Having The Weavers as a musical blueprint meant that from the beginning I got the message - however subconsciously - that music was about cultural exchange, internationalist interpretation, and radical politics. The Weavers were white, English-speaking, highly educated Americans, and yet some of their songs were in Spanish and Hebrew, some of their songs were written by Latin American revolutionaries, South African poets, and African American laborers. They identified as “American folksingers” and yet their America was different from McCarthy’s, different from Jim Crow’s and different from suburbia. Their America was a provisional, ideal America where racial difference did not mean racial persecution, where rights and social welfare were not selective, where, as their partner-in-folk-crime Woody Guthrie would sing, the land belonged to everyone, from the Native Americans it was taken from to the poor black, white and Mexican farmers who now worked its fields.
This idea of being a stranger among sounds immediately seemed a fitting way to understand how identity and listening work and, especially in the context of “American” music and “American” culture, a fitting way to approach the study of music’s relationship to the production of listening subjects, citizens of pop music’s myriad republics of sound. Popular music has always been my refuge because it is the refuge of strangers; because in the world of popular music, we are all strangers among sounds made by others."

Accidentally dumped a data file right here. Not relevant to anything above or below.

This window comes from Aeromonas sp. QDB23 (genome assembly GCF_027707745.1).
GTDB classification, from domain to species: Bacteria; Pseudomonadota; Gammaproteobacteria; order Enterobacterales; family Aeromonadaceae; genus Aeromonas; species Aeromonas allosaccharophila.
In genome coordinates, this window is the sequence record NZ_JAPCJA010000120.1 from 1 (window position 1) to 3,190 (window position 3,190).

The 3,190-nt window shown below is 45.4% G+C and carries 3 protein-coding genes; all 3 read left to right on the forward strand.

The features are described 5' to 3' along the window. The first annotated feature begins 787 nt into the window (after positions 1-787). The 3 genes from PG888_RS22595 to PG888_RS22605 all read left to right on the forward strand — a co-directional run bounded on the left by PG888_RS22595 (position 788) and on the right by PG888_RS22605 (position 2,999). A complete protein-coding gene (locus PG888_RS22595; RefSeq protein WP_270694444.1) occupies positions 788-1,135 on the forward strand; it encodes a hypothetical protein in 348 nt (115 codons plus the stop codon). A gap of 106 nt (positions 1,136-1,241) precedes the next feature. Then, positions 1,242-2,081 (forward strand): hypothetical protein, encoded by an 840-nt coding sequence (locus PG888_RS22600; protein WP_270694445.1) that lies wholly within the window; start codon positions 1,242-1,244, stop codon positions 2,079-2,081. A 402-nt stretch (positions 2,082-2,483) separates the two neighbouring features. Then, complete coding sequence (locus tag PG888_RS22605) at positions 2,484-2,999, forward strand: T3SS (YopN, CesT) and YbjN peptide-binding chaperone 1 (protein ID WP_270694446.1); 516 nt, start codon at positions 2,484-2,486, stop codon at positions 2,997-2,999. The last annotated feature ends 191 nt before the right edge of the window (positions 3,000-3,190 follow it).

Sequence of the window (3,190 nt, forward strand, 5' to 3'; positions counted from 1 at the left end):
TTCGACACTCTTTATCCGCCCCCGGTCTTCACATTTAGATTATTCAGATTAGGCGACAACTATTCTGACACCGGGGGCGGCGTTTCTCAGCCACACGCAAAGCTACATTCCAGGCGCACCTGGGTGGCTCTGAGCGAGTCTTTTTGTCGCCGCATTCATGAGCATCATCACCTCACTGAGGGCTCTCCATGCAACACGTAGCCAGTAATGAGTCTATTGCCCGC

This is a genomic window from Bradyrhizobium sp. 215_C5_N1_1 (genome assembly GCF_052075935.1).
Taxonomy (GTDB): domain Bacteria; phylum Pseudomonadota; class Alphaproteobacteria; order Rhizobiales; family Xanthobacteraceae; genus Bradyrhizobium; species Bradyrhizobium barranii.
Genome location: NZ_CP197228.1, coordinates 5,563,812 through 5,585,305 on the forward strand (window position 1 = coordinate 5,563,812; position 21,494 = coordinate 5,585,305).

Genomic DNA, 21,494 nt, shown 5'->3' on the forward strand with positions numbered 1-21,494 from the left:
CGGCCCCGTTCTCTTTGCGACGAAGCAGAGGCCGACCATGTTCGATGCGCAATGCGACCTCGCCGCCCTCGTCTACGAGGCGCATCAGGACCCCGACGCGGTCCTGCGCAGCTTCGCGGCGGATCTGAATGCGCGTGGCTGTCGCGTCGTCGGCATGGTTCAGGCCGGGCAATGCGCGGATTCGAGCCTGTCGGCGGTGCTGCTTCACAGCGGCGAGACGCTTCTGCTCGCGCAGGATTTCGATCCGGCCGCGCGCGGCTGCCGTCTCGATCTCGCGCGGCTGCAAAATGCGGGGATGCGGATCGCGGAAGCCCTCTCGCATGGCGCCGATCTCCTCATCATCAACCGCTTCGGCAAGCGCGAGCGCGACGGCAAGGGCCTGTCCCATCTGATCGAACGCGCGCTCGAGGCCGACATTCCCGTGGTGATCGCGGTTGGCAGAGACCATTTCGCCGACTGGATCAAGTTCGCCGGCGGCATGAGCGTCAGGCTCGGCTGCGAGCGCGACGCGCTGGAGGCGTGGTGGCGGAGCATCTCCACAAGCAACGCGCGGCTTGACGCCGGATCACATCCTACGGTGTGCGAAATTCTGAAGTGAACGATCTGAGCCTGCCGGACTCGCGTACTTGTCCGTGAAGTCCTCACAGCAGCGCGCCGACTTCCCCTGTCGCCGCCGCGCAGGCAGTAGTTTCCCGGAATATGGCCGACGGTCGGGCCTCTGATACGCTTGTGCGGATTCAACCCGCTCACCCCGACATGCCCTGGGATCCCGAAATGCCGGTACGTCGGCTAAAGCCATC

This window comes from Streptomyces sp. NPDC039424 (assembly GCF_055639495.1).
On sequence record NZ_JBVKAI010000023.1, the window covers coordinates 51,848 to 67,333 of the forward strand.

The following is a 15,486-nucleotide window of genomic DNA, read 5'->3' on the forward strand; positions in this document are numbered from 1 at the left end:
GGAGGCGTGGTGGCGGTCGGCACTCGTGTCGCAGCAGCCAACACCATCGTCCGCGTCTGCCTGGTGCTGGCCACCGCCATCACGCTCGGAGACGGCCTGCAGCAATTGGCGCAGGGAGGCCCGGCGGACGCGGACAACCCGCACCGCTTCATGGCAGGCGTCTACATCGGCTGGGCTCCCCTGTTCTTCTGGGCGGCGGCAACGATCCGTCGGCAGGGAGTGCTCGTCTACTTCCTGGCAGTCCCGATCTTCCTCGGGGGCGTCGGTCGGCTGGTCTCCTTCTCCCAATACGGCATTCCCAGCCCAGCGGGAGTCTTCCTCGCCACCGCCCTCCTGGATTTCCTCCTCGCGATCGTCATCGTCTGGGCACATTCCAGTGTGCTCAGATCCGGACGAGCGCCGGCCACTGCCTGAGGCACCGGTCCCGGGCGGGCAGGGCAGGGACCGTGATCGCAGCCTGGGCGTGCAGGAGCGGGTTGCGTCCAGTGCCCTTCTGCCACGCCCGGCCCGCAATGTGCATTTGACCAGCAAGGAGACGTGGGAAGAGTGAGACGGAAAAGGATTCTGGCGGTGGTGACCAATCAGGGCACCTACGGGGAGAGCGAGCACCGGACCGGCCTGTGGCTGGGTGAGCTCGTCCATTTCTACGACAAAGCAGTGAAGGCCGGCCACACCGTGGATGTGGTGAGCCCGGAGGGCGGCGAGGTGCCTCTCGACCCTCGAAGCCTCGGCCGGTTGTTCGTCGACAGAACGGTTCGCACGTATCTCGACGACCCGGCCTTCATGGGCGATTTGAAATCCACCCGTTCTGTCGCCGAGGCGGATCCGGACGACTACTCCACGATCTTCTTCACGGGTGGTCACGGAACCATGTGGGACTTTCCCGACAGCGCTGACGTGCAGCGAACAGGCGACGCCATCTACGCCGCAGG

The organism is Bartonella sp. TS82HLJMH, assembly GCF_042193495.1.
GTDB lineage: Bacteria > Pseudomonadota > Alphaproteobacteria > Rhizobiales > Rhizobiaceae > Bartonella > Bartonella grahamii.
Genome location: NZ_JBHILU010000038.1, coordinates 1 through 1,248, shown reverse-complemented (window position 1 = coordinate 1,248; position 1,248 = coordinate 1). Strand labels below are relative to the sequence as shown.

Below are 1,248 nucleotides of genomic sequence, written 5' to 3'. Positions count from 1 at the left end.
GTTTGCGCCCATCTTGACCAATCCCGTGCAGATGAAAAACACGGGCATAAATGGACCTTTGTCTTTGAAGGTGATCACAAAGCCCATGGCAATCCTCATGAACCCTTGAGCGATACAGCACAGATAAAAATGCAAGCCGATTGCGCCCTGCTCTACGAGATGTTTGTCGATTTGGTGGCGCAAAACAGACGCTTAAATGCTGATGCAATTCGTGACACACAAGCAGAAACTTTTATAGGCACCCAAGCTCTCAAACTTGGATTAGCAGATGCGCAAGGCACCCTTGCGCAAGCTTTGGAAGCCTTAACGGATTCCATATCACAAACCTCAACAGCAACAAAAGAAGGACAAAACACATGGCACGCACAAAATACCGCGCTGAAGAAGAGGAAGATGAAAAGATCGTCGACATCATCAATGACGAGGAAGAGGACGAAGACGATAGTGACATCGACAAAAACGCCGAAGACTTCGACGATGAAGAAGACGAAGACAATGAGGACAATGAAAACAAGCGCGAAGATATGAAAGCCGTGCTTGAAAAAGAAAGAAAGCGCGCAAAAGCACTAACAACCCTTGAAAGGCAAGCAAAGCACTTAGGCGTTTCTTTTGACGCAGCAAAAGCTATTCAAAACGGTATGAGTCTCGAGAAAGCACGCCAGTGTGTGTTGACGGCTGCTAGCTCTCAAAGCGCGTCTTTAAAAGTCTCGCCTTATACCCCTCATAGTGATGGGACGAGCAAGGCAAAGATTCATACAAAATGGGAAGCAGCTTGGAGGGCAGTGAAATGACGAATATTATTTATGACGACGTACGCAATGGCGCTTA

— These are two excerpts from the introduction of Audiotopia by Josh Kun… It’s a ton of information to digest, but so far Kun’s goal of exploring race and America through music has been incredibly fascinating. I highly recommend picking up the book if you feel like learning something new from a unique, socially conscious perspective.